On Oct. 25, please join Greenberg Traurig’s Class Action Litigation and Consumer Financial Services Litigation Practice Groups in the presentation titled “Emerging Issues in Banking, Consumer Finance, and FinTech Litigation” in our Silicon Valley Office or via Webinar.

While the finance capitals of the world have traditionally been in places like New York, London, and Hong Kong, Silicon Valley has become the epicenter for innovation in financial services markets. Last year alone, more than $19 billion was invested in FinTech, spurring remarkable innovation and setting the stage for large-scale disruption of the industry. At the same time, the financial services industry has never faced greater regulatory scrutiny or uncertainty. These dynamics also make FinTech companies a prime target of litigation. This program will explore the litigation risks facing FinTech companies and traditional financial institutions entering into these emerging markets. Greenberg Traurig Shareholders, Jennifer Gray, Co-Chair Consumer Financial Services Class Action Litigation, Cindy Hamilton and Paul Ferak will address the following topic areas.

  • Class action risk areas and trend
  • Mobile Payments litigation and emerging payment technologies
  • Virtual currency litigation
  • Litigation strategies
  • Litigation and regulatory outlook for 2017
  • Marketplace lending

Tuesday, October 25, 2016
Lunch served: 11:30 a.m.
Program begins: 12:00 p.m.

Greenberg Traurig, LLP
1900 University Avenue
5th Floor
East Palo Alto, CA 94303

Please RSVP for the live seminar by Thursday, October, 20. To register for the live seminar, please click here. To register for the webinar, please click here.

CLE Credits: 1.0 General/Professional Practice credit pending approval.

New Proposed RIC Regulations

Posted in Client Alert, Financial Regulation, Securities, Tax

The Internal Revenue Service (the Service) issued guidance last month that will, practically speaking, make it slightly more difficult for entities to qualify as regulated investment companies (RICs) for federal income tax purposes.

Under current law, an SEC registered investment company may qualify as a RIC only if, inter alia, (i) 90 percent of its gross income is derived from the business of investing in stock, securities or currencies, and (ii) at least 50 percent of its total assets are represented by cash, cash equivalents, and certain securities.  For these purposes a “security” is an instrument that is treated as a security under applicable sections of the Investment Company Act of 1940.  This has the anomalous effect of making a tax-law classification dependent on a regulatory law definition.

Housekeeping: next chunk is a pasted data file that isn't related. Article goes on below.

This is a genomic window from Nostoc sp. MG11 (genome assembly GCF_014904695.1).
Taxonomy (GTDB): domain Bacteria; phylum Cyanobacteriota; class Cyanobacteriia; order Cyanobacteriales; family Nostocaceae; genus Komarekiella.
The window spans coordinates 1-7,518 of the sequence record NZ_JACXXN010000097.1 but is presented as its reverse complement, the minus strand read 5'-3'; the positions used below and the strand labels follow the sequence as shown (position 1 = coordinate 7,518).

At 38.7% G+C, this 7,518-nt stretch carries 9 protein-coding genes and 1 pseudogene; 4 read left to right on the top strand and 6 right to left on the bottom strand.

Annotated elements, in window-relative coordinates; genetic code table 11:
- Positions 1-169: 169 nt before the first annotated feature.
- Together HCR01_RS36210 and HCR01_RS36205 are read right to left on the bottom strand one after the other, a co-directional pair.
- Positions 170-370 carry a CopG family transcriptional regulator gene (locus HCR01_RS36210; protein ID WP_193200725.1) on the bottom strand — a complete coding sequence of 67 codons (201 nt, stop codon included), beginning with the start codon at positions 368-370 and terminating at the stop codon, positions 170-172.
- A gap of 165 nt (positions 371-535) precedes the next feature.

Prior to 2011, the Service issued both public and private guidance regarding the classification of instruments as securities for these purposes.  Derivatives that referenced an index of commodities were held not to be securities; however, shares in an entity whose assets consisted solely of commodity positions were held to constitute securities, even though they offered exposure similar to that of a cash or derivative commodity position.

In the recently-issued guidance, the Service stated that, as of Sept. 27, 2016, it will no longer rule on whether an instrument constitutes a security for these purposes, and ceded exclusive jurisdiction in this area to the SEC, which has historically interpreted the term “securities” more narrowly.

The Service issued proposed regulations simultaneously with the guidance described above.  These regulations hold that taxable “phantom” distributions under Sections 951(a) or 1293(a) of the Internal Revenue Code (relating to investments in certain types of foreign corporations) are not treated as dividends or other qualifying income for purposes of the RIC qualification tests unless they are accompanied by actual cash distributions.  These proposed regulations will be effective in tax years beginning on or after the date that is 90 days after the regulations are published in the Federal Register in final form.